Mark Millar and Frank Quitely end book two in this action packed finale.
Mark Millar recently ended the first “book” of Reborn and it was quite a climactic issue. This week, Jupiter’s Legacy ends its second book too, and the climax involves a lot of fighting. Bring it on!
So what’s it about?
The official summary reads:
MINISERIES CONCLUSION The series climax of epic superhero saga JUPITER’S LEGACY, VOL. 2 has arrived! War is still raging between the super-villains and heroes to see who will control the world’s superpowers. Brandon and Chloe have a long-standing score to settle- in the end, will blood prove thicker than water?
Why does this book matter?
Frank Quitely has been drawing the hell out of this series and his detailed, unique style should continue to impress here. Meanwhile, Millar’s story of redemption, villains turning into heroes and the defeat of a dictator supervillain mean this tale is building towards an epic finale.
Fine, you have my attention. What’s good about it?
One of the more interesting aspects of this series–and really how Millar approaches heroes in general–is how it can take powers we’ve seen for decades and show them at work in different ways. This issue opens with two characters battling through their minds, forcing each other to think they’re in a different place while at the same time throwing fists into each other’s faces. As each character transports the other to a creation in their mind they verbally spar to get an edge on the other. This not only creates a discombobulating aspect to the battle and to the reader’s perception, but allows for the scenes to cut suddenly (in a good way) to action. It’s an awesome way to open the issue and a great way to show two powerhouse characters duke it out.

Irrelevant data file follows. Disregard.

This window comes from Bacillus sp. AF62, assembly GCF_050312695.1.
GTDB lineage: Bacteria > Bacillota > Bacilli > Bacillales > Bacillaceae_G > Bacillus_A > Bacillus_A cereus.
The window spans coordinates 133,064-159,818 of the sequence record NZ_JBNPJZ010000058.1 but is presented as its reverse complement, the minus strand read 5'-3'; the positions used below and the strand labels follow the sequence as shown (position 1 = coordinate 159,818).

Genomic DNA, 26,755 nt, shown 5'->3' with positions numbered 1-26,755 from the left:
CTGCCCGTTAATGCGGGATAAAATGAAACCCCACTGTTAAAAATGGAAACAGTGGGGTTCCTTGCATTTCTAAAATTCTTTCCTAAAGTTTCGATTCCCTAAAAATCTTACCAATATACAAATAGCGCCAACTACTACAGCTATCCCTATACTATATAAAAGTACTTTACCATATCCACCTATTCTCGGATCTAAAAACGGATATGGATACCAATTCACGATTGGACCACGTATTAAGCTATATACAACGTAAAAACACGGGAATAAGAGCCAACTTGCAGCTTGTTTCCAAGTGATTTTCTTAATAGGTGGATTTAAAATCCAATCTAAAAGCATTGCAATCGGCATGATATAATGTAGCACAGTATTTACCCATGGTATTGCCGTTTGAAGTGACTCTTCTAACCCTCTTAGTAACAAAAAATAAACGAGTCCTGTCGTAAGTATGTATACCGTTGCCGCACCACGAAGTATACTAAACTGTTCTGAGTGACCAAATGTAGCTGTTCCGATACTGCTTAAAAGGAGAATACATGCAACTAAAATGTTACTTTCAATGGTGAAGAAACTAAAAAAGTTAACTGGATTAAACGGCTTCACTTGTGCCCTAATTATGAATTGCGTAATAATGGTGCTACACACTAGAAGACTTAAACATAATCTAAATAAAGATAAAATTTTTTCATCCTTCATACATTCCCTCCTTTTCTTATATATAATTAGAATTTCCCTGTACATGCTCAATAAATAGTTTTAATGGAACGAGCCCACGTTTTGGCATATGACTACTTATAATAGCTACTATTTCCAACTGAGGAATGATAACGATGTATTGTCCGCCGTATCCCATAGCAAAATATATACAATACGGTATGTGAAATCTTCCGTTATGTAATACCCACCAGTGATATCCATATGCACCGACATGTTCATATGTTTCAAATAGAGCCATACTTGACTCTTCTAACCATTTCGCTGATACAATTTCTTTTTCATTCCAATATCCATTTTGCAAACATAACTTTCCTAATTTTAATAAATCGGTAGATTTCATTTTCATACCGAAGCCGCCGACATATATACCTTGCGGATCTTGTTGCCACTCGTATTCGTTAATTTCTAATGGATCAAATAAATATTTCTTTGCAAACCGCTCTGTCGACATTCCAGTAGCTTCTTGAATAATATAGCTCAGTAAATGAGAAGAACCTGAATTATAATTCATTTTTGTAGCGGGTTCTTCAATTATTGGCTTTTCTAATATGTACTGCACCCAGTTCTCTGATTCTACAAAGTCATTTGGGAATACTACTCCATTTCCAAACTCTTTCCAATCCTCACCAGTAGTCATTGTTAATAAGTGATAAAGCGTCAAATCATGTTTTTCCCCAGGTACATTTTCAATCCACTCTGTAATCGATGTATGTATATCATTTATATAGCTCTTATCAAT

Much of the rest of the issue involves a prison break and Chloe finally getting some revenge. There’s a lot of intense action in this issue–much of the book is really all action–and this leads to a satisfying conclusion. Millar asks a few questions, one of which might apply to humanity itself, which will make you think. It’s a good ending that will make readers interested for what’s to come, but also feel satisfied with the status quo in this ending.
The art continues to look good, especially with Sunny Gho’s colors. Quitely’s style continues to draw clothing and facial expressions. There’s a good use of space on the page as well with a cinematic wider panel used throughout. That gives the book a cinematic feel that suits the largeness of the story.
The old switcheroo!
It can’t be perfect can it?
The art is noticeably different and rougher this issue and at first I couldn’t figure out why. Upon closer inspection though, it looks like Quitely didn’t do any inking, or at the very least a lot less of it. The lines end up being less striking and contrasting which at times can make the faces look a tad muddy. There are some panels that look a bit rushed too, which ended up making the art look less striking.
Is It Good?
A excellent conclusion and a big idea is introduced that’ll make you think about humanity and the characters in this story. Cool stuff.